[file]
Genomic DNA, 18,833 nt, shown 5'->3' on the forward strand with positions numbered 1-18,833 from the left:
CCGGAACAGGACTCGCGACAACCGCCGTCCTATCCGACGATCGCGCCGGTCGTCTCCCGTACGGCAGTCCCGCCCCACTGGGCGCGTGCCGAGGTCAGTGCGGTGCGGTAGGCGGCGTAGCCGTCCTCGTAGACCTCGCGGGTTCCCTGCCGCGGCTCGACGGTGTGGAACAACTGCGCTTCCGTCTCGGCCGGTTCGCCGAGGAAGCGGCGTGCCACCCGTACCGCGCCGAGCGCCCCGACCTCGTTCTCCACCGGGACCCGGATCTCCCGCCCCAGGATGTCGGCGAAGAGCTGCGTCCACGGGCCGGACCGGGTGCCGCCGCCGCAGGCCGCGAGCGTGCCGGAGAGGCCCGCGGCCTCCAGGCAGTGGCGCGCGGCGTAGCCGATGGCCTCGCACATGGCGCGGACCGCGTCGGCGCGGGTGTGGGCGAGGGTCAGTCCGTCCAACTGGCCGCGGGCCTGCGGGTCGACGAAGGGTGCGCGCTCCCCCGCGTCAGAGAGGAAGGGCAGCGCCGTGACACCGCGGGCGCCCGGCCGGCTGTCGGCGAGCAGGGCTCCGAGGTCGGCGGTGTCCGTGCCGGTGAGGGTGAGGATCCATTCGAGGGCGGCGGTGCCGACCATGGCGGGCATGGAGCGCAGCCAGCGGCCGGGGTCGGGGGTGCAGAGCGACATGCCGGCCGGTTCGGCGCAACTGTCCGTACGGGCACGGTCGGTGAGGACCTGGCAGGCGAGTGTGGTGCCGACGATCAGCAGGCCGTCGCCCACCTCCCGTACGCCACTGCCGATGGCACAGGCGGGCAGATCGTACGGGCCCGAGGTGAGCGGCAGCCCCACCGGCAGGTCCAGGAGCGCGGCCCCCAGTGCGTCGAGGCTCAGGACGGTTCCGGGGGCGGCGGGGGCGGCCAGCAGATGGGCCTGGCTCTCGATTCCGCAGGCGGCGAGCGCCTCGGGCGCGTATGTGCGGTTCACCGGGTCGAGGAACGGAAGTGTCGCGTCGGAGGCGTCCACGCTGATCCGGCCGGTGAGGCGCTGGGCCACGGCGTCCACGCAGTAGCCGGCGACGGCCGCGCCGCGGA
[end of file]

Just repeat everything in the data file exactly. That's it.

Genomic DNA, 18,833 nt, shown 5'->3' on the forward strand with positions numbered 1-18,833 from the left:
CCGGAACAGGACTCGCGACAACCGCCGTCCTATCCGACGATCGCGCCGGTCGTCTCCCGTACGGCAGTCCCGCCCCACTGGGCGCGTGCCGAGGTCAGTGCGGTGCGGTAGGCGGCGTAGCCGTCCTCGTAGACCTCGCGGGTTCCCTGCCGCGGCTCGACGGTGTGGAACAACTGCGCTTCCGTCTCGGCCGGTTCGCCGAGGAAGCGGCGTGCCACCCGTACCGCGCCGAGCGCCCCGACCTCGTTCTCCACCGGGACCCGGATCTCCCGCCCCAGGATGTCGGCGAAGAGCTGCGTCCACGGGCCGGACCGGGTGCCGCCGCCGCAGGCCGCGAGCGTGCCGGAGAGGCCCGCGGCCTCCAGGCAGTGGCGCGCGGCGTAGCCGATGGCCTCGCACATGGCGCGGACCGCGTCGGCGCGGGTGTGGGCGAGGGTCAGTCCGTCCAACTGGCCGCGGGCCTGCGGGTCGACGAAGGGTGCGCGCTCCCCCGCGTCAGAGAGGAAGGGCAGCGCCGTGACACCGCGGGCGCCCGGCCGGCTGTCGGCGAGCAGGGCTCCGAGGTCGGCGGTGTCCGTGCCGGTGAGGGTGAGGATCCATTCGAGGGCGGCGGTGCCGACCATGGCGGGCATGGAGCGCAGCCAGCGGCCGGGGTCGGGGGTGCAGAGCGACATGCCGGCCGGTTCGGCGCAACTGTCCGTACGGGCACGGTCGGTGAGGACCTGGCAGGCGAGTGTGGTGCCGACGATCAGCAGGCCGTCGCCCACCTCCCGTACGCCACTGCCGATGGCACAGGCGGGCAGATCGTACGGGCCCGAGGTGAGCGGCAGCCCCACCGGCAGGTCCAGGAGCGCGGCCCCCAGTGCGTCGAGGCTCAGGACGGTTCCGGGGGCGGCGGGGGCGGCCAGCAGATGGGCCTGGCTCTCGATTCCGCAGGCGGCGAGCGCCTCGGGCGCGTATGTGCGGTTCACCGGGTCGAGGAACGGAAGTGTCGCGTCGGAGGCGTCCACGCTGATCCGGCCGGTGAGGCGCTGGGCCACGGCGTCCACGCAGTAGCCGGCGACGGCCGCGCCGCGGA